Gallery: CSULB School of Art, Merlino Gallery
About the Artist:
Caryn Aasness is an undergraduate at California State University, Long Beach. She is in her 4th year, and this is also in her last semester. She is working towards her Bachelors of Fine Art in the Fibers program. She enjoys using textiles. Upon graduation, she wishes to work before going back to school for her MBA. Since she is constantly working with her hands, she enjoys listening to audiobooks. Her favorite app is called OverDrive, which is basically an app with access to many different kinds of books. The app uses eBooks, audiobooks, and videos from public libraries, so a library account is needed.
Aasness took the most time doing the backdrop. The method of setting up the quilt took the longest because she had to thread squares and go across the quilt. The reason why she wanted to do this type of craft was because she was interested in using textiles. Rather than having people just merely look at her work, she was able to make her exhibit interactive. Not only by looking at the letters through the textiles, but reading the artist statement on the wall.
The first statement of the artist statement was “Weaving is a vehicle for color, color is a vehicle for language, language is a vehicle for ideas.” The first question asks if I am comfortable–to which I answered yes to. I answered yes to both questions and got “#5: Existing structures can be uncomfortable to live within. It is comforting to know that others also question the structures. Let’s all be uncomfortable together.”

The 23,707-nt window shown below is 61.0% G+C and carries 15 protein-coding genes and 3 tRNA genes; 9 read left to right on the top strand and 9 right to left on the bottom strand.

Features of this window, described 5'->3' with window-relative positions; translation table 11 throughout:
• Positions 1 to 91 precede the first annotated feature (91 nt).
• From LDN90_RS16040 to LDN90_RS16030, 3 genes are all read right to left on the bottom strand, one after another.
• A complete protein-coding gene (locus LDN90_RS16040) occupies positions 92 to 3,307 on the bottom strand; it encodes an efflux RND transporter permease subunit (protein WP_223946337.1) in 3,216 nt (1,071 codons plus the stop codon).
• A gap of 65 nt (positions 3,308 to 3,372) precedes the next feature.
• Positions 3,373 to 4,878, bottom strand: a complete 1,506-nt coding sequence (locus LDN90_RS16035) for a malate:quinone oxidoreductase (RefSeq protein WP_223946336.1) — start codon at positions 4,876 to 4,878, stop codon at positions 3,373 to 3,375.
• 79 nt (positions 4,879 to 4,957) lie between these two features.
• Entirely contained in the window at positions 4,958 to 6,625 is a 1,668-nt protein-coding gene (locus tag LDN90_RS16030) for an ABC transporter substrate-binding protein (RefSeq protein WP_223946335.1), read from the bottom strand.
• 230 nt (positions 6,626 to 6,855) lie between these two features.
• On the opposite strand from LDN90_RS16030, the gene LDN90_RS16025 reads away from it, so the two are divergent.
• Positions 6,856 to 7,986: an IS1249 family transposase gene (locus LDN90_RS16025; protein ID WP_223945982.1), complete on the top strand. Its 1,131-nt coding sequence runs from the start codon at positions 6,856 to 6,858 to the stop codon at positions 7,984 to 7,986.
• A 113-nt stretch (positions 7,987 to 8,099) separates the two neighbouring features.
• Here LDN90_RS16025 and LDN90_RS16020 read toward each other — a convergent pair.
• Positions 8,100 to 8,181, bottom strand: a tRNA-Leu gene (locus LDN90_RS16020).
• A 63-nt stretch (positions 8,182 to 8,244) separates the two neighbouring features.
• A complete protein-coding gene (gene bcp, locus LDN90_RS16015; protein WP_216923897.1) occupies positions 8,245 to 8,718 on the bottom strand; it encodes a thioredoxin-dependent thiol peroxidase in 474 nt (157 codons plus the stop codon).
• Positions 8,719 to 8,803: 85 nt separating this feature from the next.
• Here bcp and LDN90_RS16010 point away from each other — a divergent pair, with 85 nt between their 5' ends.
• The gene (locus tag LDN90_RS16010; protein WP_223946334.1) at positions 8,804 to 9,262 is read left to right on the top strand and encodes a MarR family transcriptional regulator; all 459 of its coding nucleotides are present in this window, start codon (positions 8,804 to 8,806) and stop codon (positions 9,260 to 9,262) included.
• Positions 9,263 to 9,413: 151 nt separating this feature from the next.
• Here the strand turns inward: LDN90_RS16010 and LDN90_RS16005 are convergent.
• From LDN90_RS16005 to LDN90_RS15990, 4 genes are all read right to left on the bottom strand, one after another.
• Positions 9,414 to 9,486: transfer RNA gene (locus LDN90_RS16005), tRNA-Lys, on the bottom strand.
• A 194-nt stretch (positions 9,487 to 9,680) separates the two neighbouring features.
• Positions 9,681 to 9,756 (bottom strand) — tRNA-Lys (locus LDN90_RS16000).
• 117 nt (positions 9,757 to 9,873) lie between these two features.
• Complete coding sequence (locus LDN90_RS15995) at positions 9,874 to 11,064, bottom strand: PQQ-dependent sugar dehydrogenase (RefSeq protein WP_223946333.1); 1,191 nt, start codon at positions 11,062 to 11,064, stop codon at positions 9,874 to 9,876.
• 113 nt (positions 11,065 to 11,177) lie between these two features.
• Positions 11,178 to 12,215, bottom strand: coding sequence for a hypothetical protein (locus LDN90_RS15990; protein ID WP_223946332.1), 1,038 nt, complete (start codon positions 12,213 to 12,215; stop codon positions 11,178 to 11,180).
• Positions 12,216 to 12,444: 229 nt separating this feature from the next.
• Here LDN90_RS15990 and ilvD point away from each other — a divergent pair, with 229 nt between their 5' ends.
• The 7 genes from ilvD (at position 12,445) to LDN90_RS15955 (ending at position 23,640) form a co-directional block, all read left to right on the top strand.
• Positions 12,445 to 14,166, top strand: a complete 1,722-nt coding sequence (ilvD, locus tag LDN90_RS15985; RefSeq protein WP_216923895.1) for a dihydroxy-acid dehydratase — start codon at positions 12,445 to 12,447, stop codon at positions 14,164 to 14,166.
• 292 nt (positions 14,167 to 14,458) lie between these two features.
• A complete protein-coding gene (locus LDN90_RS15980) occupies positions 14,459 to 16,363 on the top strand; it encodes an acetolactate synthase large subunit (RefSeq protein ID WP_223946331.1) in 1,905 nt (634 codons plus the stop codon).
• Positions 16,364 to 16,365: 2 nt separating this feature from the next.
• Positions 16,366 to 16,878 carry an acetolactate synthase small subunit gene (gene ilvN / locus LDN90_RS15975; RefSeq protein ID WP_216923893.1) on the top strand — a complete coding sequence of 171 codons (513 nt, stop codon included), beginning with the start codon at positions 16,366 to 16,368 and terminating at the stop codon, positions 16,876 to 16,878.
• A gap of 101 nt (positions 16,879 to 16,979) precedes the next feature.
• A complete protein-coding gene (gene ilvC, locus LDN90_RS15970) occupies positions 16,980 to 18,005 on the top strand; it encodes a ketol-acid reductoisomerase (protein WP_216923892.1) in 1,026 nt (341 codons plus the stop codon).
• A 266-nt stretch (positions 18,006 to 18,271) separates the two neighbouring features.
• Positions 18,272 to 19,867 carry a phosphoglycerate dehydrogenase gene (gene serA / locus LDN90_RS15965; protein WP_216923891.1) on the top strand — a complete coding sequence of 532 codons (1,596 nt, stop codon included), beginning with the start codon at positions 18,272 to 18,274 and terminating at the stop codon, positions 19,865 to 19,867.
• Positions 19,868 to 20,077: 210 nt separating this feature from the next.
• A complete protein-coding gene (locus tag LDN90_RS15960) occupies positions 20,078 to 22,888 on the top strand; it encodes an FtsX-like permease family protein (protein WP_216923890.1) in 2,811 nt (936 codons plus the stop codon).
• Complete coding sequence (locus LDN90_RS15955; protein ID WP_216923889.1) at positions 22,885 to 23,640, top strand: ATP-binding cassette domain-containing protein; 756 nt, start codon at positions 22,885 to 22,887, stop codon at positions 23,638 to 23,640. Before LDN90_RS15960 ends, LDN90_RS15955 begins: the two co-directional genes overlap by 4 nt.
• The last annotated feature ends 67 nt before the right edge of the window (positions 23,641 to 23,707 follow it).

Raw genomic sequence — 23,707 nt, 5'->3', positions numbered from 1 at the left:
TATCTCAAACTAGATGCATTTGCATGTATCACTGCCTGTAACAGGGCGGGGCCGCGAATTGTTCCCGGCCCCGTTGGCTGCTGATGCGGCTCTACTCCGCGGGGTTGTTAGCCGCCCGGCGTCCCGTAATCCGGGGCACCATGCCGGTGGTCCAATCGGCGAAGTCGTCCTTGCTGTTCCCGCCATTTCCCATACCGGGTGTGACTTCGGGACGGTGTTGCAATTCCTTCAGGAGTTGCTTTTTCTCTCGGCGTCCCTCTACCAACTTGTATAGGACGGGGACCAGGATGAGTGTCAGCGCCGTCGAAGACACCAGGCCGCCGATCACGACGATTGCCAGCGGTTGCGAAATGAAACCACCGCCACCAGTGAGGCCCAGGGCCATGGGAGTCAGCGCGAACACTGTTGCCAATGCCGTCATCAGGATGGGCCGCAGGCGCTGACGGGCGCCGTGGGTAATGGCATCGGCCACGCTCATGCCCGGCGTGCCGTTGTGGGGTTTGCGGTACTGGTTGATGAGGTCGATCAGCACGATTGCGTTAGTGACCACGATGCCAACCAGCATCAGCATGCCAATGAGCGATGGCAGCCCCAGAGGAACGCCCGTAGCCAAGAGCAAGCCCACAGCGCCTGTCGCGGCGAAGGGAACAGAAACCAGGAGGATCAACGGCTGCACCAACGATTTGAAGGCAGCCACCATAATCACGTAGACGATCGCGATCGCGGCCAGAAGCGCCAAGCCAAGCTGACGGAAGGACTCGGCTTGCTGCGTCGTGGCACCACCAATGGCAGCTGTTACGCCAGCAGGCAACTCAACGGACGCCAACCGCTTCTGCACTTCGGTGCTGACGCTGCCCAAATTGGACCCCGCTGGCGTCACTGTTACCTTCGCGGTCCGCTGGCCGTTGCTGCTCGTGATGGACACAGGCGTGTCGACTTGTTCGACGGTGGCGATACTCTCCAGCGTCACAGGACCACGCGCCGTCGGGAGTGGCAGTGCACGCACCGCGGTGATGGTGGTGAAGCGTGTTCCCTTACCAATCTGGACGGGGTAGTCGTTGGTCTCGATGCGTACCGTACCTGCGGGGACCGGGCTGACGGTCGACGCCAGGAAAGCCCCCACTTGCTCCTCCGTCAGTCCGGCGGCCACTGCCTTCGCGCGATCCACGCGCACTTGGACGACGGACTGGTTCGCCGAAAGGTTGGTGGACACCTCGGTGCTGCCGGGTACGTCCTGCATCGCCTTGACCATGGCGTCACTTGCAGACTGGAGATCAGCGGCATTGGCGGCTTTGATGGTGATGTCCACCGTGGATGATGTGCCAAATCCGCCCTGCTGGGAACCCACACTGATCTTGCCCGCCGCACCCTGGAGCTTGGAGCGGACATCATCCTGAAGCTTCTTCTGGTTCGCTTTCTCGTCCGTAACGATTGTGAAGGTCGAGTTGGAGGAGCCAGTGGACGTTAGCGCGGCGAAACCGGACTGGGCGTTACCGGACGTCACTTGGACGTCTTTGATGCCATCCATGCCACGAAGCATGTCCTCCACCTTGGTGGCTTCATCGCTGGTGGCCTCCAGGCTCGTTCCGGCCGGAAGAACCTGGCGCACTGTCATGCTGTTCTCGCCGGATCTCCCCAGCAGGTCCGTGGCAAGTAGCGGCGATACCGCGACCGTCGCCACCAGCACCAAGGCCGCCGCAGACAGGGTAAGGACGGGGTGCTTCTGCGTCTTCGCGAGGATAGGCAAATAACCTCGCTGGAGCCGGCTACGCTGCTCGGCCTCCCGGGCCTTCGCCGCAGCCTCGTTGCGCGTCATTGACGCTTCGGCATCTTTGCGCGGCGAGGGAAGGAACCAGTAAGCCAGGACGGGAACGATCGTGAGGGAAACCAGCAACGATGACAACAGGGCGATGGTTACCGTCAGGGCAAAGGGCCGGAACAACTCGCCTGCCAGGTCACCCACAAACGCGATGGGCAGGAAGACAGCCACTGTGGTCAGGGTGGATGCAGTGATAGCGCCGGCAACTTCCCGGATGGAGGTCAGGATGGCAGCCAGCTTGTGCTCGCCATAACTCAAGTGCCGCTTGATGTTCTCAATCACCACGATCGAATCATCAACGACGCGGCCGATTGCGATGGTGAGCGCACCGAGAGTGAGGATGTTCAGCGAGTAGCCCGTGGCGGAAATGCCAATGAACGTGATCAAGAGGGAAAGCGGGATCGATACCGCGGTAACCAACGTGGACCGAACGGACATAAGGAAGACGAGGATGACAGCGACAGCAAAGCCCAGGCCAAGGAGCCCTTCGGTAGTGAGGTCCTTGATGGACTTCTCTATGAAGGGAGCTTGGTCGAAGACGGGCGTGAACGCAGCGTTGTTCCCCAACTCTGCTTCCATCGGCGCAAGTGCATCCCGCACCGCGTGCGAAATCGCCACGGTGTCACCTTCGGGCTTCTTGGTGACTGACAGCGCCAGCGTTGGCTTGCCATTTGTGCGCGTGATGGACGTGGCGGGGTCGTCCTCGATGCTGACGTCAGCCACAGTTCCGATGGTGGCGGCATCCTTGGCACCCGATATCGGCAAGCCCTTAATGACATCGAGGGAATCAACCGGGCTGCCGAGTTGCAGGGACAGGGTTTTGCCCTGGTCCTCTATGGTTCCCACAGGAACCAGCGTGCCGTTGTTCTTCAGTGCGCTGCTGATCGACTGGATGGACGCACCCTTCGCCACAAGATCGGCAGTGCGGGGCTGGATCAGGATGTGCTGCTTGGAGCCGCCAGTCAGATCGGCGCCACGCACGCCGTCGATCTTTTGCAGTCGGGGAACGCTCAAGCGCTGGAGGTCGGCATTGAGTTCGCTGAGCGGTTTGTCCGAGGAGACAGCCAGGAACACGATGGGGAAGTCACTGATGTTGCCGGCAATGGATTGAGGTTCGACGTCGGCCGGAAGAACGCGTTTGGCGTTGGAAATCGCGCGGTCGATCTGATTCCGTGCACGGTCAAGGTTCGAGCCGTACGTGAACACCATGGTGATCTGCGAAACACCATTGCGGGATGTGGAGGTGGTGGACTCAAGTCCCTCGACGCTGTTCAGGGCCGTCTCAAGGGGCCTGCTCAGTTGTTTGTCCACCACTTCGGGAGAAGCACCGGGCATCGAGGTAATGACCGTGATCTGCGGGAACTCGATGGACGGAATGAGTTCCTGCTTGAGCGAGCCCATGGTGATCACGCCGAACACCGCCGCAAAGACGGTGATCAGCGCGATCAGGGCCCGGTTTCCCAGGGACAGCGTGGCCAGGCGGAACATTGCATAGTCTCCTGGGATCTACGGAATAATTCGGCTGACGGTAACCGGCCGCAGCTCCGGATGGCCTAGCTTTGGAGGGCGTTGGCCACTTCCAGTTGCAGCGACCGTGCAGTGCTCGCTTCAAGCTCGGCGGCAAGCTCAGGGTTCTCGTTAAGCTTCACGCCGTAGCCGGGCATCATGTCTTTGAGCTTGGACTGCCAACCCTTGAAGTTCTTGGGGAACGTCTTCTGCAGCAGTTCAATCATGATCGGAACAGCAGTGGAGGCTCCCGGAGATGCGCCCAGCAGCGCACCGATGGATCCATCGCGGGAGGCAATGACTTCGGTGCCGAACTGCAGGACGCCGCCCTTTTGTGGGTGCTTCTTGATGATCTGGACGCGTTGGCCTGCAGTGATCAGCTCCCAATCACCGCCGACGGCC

Of all the hidden messages that she weaved into her artwork, a quote that resonated with me really well is “Speak up, Keep It Down.” I think this suits me because to some people I am the shy, quiet girl who needs to talk more or louder. On the other hand, some people see me as the overly energetic, talkative girl. Depending on my mood and my peers I act different. This relates back to the previous paragraph because it depends if I am comfortable or not.
I really admired Aasness and her work. Throughout this semester I haven’t really interacted with the artwork. I thought this was cool because when I first walked in, I wasn’t as intrigued by the textiles. Each quilt looked similar, to the exception to various sizes of each quilt. It wasn’t until it was pointed out that the grid of letters corresponding to each quilt. I thought that was really amazing, because she did it in a way that made it secretive. She didn’t actually spell out each letter, again with the exception to the piece in the center titled “To Call It Cute Is To Misunderstand.”